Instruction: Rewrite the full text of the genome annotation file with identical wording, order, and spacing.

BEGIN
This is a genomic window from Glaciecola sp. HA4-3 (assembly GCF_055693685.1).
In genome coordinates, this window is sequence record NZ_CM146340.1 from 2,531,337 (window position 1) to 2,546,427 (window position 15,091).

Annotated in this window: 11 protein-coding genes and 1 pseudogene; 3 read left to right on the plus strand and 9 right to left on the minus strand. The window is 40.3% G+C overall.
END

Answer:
This is a genomic window from Glaciecola sp. HA4-3 (assembly GCF_055693685.1).
In genome coordinates, this window is sequence record NZ_CM146340.1 from 2,531,337 (window position 1) to 2,546,427 (window position 15,091).

Annotated in this window: 11 protein-coding genes and 1 pseudogene; 3 read left to right on the plus strand and 9 right to left on the minus strand. The window is 40.3% G+C overall.